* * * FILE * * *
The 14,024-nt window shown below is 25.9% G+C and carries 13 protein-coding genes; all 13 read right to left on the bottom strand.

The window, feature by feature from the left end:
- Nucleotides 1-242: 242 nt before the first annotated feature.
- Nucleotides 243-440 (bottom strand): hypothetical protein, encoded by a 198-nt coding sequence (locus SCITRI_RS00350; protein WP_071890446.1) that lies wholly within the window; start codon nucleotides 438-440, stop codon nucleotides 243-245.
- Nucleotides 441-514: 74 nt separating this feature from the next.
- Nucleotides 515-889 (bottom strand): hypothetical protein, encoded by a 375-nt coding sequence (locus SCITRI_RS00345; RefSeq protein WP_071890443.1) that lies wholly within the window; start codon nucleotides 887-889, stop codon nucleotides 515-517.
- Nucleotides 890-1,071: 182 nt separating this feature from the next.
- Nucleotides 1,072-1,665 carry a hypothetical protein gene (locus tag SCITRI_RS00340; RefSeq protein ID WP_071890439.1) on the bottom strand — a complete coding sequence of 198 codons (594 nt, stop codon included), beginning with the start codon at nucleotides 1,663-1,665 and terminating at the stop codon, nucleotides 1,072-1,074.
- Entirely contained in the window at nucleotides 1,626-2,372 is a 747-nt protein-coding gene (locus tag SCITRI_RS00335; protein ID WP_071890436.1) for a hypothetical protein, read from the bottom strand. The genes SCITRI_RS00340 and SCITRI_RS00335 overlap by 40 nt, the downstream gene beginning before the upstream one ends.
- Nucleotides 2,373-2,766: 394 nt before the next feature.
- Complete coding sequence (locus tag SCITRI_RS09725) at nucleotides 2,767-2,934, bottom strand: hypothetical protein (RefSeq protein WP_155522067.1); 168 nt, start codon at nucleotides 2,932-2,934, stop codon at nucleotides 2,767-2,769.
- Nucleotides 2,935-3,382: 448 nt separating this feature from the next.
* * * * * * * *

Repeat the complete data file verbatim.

The 14,024-nt window shown below is 25.9% G+C and carries 13 protein-coding genes; all 13 read right to left on the bottom strand.

The window, feature by feature from the left end:
- Nucleotides 1-242: 242 nt before the first annotated feature.
- Nucleotides 243-440 (bottom strand): hypothetical protein, encoded by a 198-nt coding sequence (locus SCITRI_RS00350; protein WP_071890446.1) that lies wholly within the window; start codon nucleotides 438-440, stop codon nucleotides 243-245.
- Nucleotides 441-514: 74 nt separating this feature from the next.
- Nucleotides 515-889 (bottom strand): hypothetical protein, encoded by a 375-nt coding sequence (locus SCITRI_RS00345; RefSeq protein WP_071890443.1) that lies wholly within the window; start codon nucleotides 887-889, stop codon nucleotides 515-517.
- Nucleotides 890-1,071: 182 nt separating this feature from the next.
- Nucleotides 1,072-1,665 carry a hypothetical protein gene (locus tag SCITRI_RS00340; RefSeq protein ID WP_071890439.1) on the bottom strand — a complete coding sequence of 198 codons (594 nt, stop codon included), beginning with the start codon at nucleotides 1,663-1,665 and terminating at the stop codon, nucleotides 1,072-1,074.
- Entirely contained in the window at nucleotides 1,626-2,372 is a 747-nt protein-coding gene (locus tag SCITRI_RS00335; protein ID WP_071890436.1) for a hypothetical protein, read from the bottom strand. The genes SCITRI_RS00340 and SCITRI_RS00335 overlap by 40 nt, the downstream gene beginning before the upstream one ends.
- Nucleotides 2,373-2,766: 394 nt before the next feature.
- Complete coding sequence (locus tag SCITRI_RS09725) at nucleotides 2,767-2,934, bottom strand: hypothetical protein (RefSeq protein WP_155522067.1); 168 nt, start codon at nucleotides 2,932-2,934, stop codon at nucleotides 2,767-2,769.
- Nucleotides 2,935-3,382: 448 nt separating this feature from the next.